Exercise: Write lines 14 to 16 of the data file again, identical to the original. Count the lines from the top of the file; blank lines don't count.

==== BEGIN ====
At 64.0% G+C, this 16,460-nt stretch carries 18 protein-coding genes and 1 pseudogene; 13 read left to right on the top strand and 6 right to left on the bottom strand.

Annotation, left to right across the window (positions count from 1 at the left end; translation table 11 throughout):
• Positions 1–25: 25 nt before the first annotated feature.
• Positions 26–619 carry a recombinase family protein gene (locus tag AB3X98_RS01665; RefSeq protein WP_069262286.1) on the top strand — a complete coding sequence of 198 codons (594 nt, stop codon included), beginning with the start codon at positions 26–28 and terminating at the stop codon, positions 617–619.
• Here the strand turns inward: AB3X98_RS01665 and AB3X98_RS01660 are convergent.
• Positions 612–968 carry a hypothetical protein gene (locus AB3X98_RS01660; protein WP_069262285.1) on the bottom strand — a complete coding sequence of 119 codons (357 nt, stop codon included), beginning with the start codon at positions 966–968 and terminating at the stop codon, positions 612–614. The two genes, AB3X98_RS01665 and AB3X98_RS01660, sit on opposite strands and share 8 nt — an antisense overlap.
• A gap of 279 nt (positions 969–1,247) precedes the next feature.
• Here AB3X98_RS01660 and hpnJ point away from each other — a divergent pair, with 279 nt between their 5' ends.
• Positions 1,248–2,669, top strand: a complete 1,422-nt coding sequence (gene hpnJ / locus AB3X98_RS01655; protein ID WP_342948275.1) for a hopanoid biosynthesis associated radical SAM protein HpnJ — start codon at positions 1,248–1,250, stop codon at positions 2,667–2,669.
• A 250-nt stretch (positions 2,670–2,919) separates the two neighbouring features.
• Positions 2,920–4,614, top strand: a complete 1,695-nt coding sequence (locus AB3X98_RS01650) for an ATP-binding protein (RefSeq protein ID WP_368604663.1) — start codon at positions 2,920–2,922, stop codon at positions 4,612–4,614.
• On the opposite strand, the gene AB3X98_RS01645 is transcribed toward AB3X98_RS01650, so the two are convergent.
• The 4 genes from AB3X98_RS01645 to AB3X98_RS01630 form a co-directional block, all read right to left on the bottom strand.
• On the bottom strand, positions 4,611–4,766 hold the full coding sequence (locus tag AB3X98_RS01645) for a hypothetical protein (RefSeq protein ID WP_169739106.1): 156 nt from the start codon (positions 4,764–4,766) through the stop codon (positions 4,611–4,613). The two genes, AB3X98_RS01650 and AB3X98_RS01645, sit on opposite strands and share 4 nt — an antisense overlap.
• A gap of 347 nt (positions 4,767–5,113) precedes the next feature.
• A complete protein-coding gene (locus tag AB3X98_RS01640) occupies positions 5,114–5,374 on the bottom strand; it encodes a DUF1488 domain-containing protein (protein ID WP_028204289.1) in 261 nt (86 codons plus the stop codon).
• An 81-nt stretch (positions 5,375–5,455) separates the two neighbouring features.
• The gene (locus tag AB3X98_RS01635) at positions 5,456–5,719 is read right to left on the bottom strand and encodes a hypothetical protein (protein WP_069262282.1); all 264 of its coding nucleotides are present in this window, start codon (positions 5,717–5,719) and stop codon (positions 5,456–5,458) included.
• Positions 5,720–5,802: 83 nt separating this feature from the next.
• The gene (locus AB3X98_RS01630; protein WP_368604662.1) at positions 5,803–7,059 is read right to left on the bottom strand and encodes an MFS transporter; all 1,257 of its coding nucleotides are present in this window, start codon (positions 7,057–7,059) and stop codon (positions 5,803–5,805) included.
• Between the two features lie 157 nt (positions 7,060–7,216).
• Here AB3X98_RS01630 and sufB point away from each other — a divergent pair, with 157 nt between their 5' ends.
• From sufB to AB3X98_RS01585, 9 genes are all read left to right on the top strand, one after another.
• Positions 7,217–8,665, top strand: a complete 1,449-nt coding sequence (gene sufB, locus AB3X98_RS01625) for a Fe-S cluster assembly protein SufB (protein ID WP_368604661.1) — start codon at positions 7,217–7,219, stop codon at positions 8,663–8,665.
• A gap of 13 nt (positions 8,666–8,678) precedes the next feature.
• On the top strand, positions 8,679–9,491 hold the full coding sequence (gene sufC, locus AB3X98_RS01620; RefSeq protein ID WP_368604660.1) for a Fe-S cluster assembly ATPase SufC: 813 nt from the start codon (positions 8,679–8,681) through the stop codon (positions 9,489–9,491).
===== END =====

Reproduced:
• On the bottom strand, positions 4,611–4,766 hold the full coding sequence (locus tag AB3X98_RS01645) for a hypothetical protein (RefSeq protein ID WP_169739106.1): 156 nt from the start codon (positions 4,764–4,766) through the stop codon (positions 4,611–4,613). The two genes, AB3X98_RS01650 and AB3X98_RS01645, sit on opposite strands and share 4 nt — an antisense overlap.
• A gap of 347 nt (positions 4,767–5,113) precedes the next feature.
• A complete protein-coding gene (locus tag AB3X98_RS01640) occupies positions 5,114–5,374 on the bottom strand; it encodes a DUF1488 domain-containing protein (protein ID WP_028204289.1) in 261 nt (86 codons plus the stop codon).